Greenhouse Gas Neutrality

How to Calculate Your Company's Greenhouse Gas Emissions

In these challenging times, many companies, especially from the manufacturing and construction industries, are already committed to addressing the reduction of greenhouse gas emissions. However, in the coming years, the topic will also become increasingly relevant for SMEs from other, less emissions-intensive industries. To keep track of the many terminologies, we have already written a blog article on the topic of CO2-neutral vs. climate-neutral, in which we briefly explain and differentiate between some of the most common climate-related terms.

The purpose of this article is to discuss the important steps in calculating greenhouse gas emissions in companies and how greenhouse gas neutrality can be achieved with the help of CO2 reductions and/or offsets.

When the term "greenhouse gas emission" is used, the first thing that comes to mind is polluters from the transportation sector: cars, trucks, airplanes, etc. burn fossil fuels to be powered and then emit exhaust gases (including CO2). However, the IPCC report (2014) shows that the transportation sector is only the 2nd most emitting greenhouse gas. In fact, the most emissions-intensive sector is the energy sector, which is responsible for almost one-third of total global greenhouse gases. Only in third place is industry.

Share of Emissions by Main Sector in 2014 – Sectoral Greenhouse Gas Emissions by IPCC Sectors
Energy Supply 29%
Transportation 20%
Industry 19%
Housing and Commercial 12%
Agriculture 11%
International Aviation & Others 9%

GHG Protocol

The Greenhouse Gas (GHG) Protocol is the most recognized international standard among experts for greenhouse gas accounting by companies. It distinguishes between three types of emissions, the three "scopes".

  • Scope 1 emissions, are "direct emissions" from company-owned or controlled sources.
    – emissions generated by certain machines in the company's own production or generated by the company's own fleet of trucks or cars.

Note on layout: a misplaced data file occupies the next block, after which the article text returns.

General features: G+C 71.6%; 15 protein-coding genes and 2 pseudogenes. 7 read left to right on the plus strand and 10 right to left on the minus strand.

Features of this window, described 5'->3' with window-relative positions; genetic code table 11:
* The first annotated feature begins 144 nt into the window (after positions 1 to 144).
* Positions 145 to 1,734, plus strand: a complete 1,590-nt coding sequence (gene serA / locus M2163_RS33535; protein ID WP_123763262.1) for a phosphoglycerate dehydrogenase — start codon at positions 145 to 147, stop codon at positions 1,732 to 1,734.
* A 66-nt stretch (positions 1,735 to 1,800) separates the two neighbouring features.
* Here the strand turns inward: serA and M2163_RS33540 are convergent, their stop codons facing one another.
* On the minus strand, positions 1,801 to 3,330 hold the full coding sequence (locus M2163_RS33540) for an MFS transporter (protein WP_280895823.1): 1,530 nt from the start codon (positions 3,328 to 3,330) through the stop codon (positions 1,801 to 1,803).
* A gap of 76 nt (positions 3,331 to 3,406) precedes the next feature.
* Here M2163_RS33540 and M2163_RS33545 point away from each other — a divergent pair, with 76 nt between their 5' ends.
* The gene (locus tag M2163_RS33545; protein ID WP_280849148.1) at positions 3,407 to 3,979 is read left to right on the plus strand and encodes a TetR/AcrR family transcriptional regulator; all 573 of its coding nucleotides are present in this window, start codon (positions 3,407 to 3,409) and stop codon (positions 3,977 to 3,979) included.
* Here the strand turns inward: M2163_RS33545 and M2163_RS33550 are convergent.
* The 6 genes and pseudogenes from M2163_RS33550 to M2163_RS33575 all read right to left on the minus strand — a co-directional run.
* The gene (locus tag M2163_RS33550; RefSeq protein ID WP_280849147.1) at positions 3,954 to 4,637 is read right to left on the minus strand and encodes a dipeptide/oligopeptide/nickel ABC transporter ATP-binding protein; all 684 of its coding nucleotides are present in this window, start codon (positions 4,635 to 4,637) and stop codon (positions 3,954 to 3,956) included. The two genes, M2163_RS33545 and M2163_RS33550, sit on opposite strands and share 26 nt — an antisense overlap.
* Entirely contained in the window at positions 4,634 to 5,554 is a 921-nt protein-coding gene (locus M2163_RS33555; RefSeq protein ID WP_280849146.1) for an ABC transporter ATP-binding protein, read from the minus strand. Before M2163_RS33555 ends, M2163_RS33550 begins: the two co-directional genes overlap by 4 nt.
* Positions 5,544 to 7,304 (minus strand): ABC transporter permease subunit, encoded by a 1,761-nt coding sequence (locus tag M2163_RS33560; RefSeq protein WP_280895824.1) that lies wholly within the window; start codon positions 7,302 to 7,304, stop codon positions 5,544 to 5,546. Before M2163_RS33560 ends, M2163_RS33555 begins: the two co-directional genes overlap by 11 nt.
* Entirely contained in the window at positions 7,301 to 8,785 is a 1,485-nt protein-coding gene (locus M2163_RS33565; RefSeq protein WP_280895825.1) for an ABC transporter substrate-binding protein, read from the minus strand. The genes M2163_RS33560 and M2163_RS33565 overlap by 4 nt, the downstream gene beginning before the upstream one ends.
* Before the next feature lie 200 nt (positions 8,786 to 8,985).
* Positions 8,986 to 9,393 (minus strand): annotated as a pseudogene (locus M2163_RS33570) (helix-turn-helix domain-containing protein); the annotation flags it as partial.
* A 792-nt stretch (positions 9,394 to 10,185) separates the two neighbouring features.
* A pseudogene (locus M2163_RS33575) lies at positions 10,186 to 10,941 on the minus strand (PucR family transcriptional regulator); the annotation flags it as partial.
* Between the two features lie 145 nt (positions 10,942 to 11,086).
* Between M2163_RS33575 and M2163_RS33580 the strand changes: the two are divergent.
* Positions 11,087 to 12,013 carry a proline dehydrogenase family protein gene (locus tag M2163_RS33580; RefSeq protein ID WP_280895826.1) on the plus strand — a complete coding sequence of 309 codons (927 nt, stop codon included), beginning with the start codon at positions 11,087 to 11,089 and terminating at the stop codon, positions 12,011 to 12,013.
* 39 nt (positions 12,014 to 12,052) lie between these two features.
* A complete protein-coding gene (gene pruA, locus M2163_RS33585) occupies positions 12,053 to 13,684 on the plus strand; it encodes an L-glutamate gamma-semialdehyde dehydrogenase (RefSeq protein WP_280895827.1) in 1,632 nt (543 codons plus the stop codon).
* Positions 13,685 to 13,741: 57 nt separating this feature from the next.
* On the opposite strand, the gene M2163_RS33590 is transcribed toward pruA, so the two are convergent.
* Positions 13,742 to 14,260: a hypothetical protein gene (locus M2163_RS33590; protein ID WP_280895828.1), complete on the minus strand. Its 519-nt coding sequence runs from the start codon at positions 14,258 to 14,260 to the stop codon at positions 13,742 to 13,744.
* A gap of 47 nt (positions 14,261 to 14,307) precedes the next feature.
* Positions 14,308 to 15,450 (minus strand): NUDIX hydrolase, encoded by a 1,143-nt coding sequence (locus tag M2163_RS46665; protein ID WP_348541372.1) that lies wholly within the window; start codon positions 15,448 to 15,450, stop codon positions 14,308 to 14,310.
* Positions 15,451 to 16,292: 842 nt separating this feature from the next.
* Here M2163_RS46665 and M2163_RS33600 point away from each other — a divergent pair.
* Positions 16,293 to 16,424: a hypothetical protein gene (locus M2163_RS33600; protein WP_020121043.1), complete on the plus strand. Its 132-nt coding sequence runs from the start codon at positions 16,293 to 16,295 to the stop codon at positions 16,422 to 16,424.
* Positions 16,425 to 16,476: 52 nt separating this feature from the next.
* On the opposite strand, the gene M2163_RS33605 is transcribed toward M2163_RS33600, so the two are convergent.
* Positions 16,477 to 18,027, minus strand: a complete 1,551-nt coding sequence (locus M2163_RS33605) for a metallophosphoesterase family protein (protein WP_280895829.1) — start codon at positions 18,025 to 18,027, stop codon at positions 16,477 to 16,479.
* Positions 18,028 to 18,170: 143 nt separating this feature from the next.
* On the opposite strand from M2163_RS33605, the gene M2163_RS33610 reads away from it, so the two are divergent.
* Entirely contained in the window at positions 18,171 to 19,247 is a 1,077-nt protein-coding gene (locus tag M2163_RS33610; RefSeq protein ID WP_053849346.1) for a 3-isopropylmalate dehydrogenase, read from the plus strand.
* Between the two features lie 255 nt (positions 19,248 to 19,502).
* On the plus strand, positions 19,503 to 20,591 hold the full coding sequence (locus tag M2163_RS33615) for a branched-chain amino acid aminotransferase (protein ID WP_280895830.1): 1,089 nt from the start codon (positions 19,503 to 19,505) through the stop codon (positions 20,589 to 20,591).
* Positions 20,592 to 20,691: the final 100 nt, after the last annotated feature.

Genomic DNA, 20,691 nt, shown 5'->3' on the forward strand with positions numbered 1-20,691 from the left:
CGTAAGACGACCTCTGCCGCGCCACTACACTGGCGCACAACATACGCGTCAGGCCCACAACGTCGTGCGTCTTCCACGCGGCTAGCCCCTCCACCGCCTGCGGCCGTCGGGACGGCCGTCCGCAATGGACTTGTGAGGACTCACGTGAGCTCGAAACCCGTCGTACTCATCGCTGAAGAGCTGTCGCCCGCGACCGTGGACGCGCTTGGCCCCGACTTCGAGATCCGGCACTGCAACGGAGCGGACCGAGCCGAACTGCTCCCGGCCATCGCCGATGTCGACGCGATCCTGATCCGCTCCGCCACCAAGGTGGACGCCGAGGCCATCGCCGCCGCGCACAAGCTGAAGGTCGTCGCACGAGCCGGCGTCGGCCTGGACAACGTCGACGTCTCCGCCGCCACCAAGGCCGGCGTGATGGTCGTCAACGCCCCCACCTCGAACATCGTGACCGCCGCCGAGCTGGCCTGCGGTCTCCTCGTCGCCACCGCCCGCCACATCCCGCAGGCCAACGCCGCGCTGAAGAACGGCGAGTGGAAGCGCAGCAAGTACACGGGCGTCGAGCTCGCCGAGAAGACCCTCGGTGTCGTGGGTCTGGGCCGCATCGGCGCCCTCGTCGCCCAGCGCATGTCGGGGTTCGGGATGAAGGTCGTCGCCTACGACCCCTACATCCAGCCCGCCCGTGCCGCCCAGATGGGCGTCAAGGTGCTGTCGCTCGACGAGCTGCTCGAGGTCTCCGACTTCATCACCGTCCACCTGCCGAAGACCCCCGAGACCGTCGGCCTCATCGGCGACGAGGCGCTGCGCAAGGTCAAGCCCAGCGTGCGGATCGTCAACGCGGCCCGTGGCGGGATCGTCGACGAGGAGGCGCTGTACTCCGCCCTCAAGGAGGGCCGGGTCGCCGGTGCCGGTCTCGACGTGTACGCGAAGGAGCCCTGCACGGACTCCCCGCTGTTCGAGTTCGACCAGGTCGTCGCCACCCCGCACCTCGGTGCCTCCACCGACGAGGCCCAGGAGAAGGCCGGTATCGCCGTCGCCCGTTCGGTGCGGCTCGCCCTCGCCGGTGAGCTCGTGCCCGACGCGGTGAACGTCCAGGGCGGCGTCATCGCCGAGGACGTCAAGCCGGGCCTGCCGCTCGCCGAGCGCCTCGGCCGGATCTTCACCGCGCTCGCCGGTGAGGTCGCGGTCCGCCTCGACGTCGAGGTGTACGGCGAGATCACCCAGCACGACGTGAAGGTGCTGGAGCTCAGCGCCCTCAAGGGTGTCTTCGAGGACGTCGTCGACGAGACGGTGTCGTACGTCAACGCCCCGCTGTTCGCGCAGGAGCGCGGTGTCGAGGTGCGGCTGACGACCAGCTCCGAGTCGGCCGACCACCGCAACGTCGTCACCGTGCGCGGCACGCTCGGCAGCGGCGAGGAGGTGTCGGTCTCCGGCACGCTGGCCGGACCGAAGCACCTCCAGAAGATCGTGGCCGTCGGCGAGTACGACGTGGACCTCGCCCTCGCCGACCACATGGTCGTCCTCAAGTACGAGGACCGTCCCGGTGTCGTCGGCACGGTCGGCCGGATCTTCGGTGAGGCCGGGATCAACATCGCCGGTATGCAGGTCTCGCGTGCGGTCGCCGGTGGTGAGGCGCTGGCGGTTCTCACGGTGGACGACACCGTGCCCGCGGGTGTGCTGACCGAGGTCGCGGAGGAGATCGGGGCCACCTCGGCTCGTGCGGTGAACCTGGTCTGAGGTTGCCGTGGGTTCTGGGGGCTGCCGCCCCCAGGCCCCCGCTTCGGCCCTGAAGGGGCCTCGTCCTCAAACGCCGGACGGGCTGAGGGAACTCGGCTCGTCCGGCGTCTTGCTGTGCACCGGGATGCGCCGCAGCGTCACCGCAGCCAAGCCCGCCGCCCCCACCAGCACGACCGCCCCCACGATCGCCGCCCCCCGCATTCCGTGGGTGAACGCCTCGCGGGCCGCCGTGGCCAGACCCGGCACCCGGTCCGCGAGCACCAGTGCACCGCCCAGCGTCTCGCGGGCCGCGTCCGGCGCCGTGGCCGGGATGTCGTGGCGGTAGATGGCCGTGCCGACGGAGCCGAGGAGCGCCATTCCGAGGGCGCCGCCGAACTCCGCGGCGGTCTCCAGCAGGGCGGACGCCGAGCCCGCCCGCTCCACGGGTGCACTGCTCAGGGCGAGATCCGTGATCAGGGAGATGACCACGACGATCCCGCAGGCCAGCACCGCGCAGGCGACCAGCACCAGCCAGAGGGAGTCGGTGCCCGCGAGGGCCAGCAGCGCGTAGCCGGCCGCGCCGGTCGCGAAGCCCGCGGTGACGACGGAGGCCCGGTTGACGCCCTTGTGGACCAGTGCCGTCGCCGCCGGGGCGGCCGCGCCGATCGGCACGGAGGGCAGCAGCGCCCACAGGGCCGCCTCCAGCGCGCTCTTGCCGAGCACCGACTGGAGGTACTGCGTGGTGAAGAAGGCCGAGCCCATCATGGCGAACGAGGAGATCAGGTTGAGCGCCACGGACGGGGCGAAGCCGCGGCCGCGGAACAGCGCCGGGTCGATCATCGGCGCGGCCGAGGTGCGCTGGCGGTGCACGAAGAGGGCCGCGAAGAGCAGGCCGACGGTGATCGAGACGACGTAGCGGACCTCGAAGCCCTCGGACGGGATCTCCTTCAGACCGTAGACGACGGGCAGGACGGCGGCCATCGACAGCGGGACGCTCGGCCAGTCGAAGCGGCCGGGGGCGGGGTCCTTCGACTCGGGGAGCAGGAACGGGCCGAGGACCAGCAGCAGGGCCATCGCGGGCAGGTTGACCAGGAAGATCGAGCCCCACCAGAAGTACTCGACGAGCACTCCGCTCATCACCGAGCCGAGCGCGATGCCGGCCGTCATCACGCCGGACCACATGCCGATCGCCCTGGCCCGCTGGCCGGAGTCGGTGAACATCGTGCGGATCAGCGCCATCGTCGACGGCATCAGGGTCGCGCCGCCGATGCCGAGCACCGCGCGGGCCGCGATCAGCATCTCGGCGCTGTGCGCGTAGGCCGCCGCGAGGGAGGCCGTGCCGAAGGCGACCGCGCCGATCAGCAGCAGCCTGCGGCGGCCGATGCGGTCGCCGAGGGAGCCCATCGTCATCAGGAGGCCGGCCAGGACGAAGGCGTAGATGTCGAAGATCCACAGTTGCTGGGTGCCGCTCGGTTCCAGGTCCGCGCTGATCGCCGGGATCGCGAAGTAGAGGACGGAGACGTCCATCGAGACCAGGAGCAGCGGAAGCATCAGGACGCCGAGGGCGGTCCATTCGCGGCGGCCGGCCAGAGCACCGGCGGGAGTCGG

• Scope 2 emissions, are also referred to as the "indirect emissions" associated with the purchase of energy.
    – Emissions associated with the purchase of electricity from an electricity supplier or directly from the electricity producer. Here, the energy source (coal, natural gas, wind power, etc.) largely determines the level of emissions per kWh.
  • Scope 3 emissions, are all indirect emissions that are not included in Scope 2 and that occur within the value chain of the company under consideration.
    – Both upstream and downstream stages of the company's value chain can be included.

When reporting under the GHG Protocol, there is a disclosure requirement for Scope 1 and Scope 2 emissions. Disclosure of Scope 3 emissions is voluntary and varies widely depending on which actors and activities in the supply chain are included. Scope 3 emissions are also the most complicated to determine, as there is often a risk of double counting emissions data or lack of access to the necessary data.

A Guide to GHG Emissions Calculation and Greenhouse Gas Neutrality.
Defining Target and Limitations

At the outset, the company in question should first define what is to be reported on, what can be included in the calculation and what should be excluded, everything should also be well justified. It should also be clear which branches, production facilities, offices, sites, etc. are to be included and what the ownership or control structures (operational and financial) are in each case. It also identifies whether and which Scope 3 emissions will be included and disclosed. In addition, a clear time period should be defined to which the values then relate.